AMC's hit drama, The Walking Dead, is based on the long-running comic series by Robert Kirkman, and it would make sense for the show's cast to go to Kirkman for some advice regarding their characters. But the thing is, Kirkman himself has admitted that he tends to forget a thing or two about the characters that he created for his version of the zombie apocalypse.
In fact, he admits to outright lying about the characters when the actors consult with him, and he's not ashamed of doing so.
Robert Kirkman Says He Lies To 'The Walking Dead' Actors About Their Characters
During his guest appearance at Late Night with Seth Meyers, Kirkman was asked how it felt when actors ask him in-depth questions regarding the characters he wrote for his zombie-apocalypse story. It was here that Kirkman confessed to not knowing everything there is to know about his creations, saying that the actors actually have a better understanding of the likes of Rick Grimes (Andrew Lincoln) and Negan (Jeffrey Dean Morgan) than he does:
“I’ve written this comic book for 170 issues, so you would think I know every character, I know the ins and outs of every character — I don’t. And when you’re an actor, you get cast as a character, you want to read their back story, you want to know every little thing about them, and they actually know all of these characters way better than I ever could."
Since Kirkman has been writing The Walking Dead ever since its first issue, it makes sense for someone to assume that he has the best comprehension of the story's countless characters — living and dead — and their backstories and motivations. As it turns out, the inverse is true, and Kirkman even admitted to forgetting certain things and events he conceived in previous issues:
"So they’ll come up to me on set and they’ll say, ‘Hey, so, I know the comics and the show are different, but I was reading issue 39 and on page 14 I say this thing, what did you mean when you had my character say that?’ And I just make stuff up. ‘Cause I never remember the scene they were talking about. ‘Oh, you know, you were really worried about this other character.’ Because you don’t want them to know that you’ve forgotten, seems rude.”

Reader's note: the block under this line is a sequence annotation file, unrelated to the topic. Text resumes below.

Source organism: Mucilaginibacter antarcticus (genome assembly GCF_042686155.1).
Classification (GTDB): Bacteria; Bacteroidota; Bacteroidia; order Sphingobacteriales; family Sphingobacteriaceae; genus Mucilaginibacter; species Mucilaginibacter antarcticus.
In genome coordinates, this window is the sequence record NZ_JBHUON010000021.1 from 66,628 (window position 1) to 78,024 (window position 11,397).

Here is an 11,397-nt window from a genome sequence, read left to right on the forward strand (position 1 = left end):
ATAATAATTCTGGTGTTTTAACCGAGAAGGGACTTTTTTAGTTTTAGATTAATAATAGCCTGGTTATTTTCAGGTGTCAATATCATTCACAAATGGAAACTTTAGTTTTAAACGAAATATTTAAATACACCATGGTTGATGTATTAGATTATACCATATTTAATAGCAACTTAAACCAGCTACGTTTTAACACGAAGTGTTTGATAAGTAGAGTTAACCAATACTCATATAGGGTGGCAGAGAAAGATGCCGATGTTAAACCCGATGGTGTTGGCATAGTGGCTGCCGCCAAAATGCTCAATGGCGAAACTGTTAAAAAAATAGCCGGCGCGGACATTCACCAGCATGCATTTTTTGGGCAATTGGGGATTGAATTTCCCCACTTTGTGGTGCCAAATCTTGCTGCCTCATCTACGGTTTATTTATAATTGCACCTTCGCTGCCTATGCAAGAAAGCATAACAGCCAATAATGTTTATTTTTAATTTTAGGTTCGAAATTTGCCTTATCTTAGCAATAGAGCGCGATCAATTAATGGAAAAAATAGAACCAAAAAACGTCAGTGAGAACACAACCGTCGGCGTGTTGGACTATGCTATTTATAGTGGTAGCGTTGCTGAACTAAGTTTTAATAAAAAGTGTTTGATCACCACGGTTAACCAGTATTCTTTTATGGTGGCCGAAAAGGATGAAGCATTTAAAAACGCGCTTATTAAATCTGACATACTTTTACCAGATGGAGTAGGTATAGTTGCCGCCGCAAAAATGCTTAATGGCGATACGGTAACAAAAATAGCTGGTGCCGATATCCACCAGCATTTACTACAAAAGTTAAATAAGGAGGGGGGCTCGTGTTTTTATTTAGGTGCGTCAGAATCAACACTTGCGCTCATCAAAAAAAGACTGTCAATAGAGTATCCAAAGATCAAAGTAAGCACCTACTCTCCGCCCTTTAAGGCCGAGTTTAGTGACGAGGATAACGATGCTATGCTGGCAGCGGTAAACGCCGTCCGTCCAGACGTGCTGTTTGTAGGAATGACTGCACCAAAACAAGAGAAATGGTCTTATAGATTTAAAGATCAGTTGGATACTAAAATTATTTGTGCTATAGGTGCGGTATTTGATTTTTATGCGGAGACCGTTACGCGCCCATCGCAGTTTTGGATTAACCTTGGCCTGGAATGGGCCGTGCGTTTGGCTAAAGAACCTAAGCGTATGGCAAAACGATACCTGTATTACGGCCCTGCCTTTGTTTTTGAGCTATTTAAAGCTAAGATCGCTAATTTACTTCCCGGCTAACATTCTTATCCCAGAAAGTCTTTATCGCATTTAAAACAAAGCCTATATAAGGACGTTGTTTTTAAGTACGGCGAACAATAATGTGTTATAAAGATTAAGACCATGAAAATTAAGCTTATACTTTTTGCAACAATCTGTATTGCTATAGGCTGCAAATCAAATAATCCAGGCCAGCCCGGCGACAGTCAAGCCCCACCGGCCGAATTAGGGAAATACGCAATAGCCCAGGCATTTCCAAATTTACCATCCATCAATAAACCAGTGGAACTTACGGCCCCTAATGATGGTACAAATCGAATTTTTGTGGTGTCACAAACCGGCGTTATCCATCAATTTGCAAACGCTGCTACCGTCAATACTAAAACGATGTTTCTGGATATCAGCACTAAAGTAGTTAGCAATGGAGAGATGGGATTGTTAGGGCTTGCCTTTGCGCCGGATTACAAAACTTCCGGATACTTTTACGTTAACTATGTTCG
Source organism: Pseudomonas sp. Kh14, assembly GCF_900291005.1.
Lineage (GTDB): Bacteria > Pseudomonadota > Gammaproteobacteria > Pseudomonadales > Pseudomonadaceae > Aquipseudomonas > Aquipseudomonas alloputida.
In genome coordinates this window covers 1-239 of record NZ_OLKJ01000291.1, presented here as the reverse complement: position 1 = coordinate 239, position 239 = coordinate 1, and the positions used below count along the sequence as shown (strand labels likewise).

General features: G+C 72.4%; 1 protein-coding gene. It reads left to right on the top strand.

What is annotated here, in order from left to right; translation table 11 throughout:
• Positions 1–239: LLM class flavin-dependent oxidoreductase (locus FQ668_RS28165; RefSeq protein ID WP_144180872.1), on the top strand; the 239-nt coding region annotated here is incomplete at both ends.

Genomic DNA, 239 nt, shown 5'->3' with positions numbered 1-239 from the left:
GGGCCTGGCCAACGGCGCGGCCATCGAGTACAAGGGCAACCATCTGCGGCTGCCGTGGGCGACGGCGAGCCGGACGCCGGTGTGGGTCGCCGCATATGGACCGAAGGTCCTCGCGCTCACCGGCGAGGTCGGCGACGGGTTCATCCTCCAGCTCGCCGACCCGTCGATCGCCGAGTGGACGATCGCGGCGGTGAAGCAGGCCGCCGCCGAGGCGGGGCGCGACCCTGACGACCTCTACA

Kirkman laughably pales in comparison to Game of Thrones mastermind George R. R. Martin and Harry Potter creator J. K. Rowling, both of whom have extensive knowledge about every character they brought to life through their written words. Where Rowling regularly reveals previously unknown tidbits about her characters (including their religions and sexual orientations), Martin knew what made Jon Snow (Kit Harington) tick even before HBO turned his fantasy epic into a ground-breaking show:
"I was living with these characters and this world for 16 years before we even started working on the show. They’re pretty fixed in my mind and I’m not going to change anything because of the show, or reaction to the show, or what fans think. I’m just still writing the story that I set out to write in the early 1990s."
Given that The Walking Dead is an ongoing comic book that has a narrative that #AMC chose to slightly deviate from, Kirkman's spotty recollection of either story's events and smaller details is understandable. This, however, has resulted in a hilarious confession from the creative mind behind of one of the most popular television shows currently airing today. When Meyers jokingly confronted Kirkman for lying, the author retorted by saying that there's nothing better than lying: "It's the best, just the best."
The Walking Dead airs Sundays on AMC.
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